God knew that was not the way it was going to happen, and we know that is not the way it happened, but it could have happened that way because it would have still accomplished God's purposes. Someone could have betrayed Jesus in some other way, and Judas could have still been a believer in Jesus Christ. He was not forced to betray Jesus Christ. The gospel of salvation was available to Judas just as it is to you and me, and it was as much a legitimate offer to Judas as it was to you and me when we heard it and accepted it.

Matthew recorded his statement about Judas and all of this. He said, “The Son of Man indeed goes just as it is written of Him. Woe to that man by whom the Son of Man is betrayed. It would have been good for that man if he had not been born.” The reason that Jesus said that was that man, who turned out to be Judas, would be doing it by his own volitional choice. He was not just a pawn in a chess game. He chose to betray Jesus Christ, and so Jesus wants the other disciples to know that. He wants them to be warned ahead of time. So that was the revelation of the prophecy.

Reaction to Jesus' Prophecy

In verses 22-26, we see the reaction to the prophecy. The first reaction, of course, is confusion in verse 22:

John 13

22Then the disciples looked one on another, doubting of whom he spake.

They were wondering who it could be. That leads to investigation in verses 23-25:

John 13

23Now there was leaning on Jesus' bosom one of his disciples, whom Jesus loved.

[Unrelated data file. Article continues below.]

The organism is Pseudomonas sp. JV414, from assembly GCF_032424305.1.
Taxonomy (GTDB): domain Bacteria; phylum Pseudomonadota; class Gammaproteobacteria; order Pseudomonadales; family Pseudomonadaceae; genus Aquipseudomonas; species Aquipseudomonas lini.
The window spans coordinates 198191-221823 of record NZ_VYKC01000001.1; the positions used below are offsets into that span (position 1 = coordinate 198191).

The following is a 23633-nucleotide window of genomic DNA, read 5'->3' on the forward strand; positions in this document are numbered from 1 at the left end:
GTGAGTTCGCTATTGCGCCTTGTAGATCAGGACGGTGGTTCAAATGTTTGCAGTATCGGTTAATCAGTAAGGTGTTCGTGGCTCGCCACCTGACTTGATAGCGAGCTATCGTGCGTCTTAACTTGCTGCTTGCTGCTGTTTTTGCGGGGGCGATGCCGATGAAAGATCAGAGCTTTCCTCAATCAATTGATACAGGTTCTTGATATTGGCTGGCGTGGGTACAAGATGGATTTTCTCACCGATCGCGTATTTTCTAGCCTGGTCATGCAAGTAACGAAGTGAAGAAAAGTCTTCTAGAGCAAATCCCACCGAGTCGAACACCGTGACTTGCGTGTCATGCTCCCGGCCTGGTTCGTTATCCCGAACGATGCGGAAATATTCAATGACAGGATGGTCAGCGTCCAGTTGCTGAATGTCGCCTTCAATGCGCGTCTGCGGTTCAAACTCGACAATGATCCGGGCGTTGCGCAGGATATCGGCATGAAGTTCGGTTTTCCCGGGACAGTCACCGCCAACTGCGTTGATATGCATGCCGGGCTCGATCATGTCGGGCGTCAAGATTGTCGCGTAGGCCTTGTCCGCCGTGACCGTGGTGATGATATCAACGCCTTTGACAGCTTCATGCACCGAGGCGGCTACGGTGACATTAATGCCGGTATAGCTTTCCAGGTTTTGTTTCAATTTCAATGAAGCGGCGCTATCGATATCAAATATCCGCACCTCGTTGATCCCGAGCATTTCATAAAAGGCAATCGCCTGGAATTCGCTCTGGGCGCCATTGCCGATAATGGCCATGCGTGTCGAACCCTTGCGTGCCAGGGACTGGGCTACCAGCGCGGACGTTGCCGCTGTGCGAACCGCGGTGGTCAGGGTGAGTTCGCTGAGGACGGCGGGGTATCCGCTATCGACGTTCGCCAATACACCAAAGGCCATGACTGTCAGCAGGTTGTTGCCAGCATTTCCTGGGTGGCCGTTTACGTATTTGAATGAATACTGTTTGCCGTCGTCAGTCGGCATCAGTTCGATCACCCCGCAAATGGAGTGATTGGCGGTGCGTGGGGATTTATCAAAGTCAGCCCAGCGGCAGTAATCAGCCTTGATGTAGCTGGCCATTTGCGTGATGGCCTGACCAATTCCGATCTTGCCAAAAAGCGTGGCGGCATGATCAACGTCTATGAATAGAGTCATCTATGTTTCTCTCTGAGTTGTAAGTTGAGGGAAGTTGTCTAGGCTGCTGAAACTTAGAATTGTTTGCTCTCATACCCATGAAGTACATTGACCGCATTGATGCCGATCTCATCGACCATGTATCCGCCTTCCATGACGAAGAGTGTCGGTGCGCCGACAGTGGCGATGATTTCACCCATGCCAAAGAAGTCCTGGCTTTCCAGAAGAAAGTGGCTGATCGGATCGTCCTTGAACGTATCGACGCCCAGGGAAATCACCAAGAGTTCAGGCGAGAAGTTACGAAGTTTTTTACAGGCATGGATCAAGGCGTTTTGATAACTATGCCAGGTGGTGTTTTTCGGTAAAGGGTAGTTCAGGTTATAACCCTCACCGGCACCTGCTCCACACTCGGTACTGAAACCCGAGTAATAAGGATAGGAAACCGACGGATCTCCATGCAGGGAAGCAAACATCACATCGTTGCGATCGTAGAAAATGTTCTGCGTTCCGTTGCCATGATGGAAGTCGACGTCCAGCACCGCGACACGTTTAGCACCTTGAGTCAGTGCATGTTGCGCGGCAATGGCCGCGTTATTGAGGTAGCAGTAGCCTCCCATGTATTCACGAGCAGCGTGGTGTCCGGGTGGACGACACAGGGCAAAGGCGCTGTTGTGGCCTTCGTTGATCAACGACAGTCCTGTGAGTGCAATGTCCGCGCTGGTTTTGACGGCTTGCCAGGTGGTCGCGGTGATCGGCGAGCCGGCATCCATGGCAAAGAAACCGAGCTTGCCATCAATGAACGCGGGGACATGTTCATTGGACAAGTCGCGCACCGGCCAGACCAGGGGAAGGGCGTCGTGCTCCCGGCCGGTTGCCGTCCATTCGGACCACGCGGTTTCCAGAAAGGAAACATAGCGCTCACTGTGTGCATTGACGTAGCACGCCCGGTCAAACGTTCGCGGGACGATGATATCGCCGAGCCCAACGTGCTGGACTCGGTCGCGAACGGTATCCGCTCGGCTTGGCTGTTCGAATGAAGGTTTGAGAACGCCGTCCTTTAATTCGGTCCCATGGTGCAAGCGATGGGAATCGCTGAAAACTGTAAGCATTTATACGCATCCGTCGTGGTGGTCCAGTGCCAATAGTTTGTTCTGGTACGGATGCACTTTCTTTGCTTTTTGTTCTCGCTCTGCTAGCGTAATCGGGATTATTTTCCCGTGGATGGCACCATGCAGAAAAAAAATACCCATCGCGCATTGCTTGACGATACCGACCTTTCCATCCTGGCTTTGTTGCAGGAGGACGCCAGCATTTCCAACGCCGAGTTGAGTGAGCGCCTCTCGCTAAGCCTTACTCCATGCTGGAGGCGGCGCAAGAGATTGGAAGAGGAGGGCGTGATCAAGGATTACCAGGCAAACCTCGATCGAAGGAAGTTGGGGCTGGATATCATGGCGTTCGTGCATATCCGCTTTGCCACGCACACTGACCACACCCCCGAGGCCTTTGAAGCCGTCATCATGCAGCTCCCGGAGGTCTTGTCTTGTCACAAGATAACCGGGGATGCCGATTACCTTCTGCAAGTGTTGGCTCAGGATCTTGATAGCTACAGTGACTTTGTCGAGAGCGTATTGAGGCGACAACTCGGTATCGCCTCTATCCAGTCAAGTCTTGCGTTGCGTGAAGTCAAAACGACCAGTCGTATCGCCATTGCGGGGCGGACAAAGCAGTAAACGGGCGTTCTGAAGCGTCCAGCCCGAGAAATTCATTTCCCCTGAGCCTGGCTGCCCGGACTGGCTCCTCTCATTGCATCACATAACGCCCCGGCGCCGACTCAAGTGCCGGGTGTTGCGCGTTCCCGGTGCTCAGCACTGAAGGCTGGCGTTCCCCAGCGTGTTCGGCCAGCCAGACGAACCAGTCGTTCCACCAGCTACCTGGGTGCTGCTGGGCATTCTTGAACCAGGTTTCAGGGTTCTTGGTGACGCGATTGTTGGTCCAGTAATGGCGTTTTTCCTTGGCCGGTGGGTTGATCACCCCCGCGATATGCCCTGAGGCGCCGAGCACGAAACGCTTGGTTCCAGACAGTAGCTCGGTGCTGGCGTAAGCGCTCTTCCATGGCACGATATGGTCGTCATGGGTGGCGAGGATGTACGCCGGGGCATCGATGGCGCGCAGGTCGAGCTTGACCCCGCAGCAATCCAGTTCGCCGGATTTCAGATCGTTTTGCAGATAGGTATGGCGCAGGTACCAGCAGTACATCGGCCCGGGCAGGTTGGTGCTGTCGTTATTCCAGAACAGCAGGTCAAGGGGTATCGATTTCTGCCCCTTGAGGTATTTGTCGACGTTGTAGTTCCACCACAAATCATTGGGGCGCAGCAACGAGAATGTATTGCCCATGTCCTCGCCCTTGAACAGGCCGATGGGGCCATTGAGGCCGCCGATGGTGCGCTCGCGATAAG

24Simon Peter therefore beckoned to him, that he should ask who it should be of whom he spake.
25He then lying on Jesus' breast saith unto him, Lord, who is it?

I imagine most, if not all, of you understand the background of the wording of these verses, but we need to remember that in that Middle East culture, they didn't sit at a table like we do. Rather, it would have been a low, solid block with cushions on the floor around it. The host would occupy the place of honor at the center and the rest would recline on their left arm with a cushion under their elbow, and they would eat with their right hand. Their legs would be at at an angle and the next person would come and lie down there. The head of one man would be against the chest of the man next to him or close in proximity to the chest of the person next to him. That is why, in verse 25, we read that John leaned back on Jesus' breast and said this to Him. If we try to think of them sitting in chairs around a table as we do in our western culture, it wouldn't make very much sense.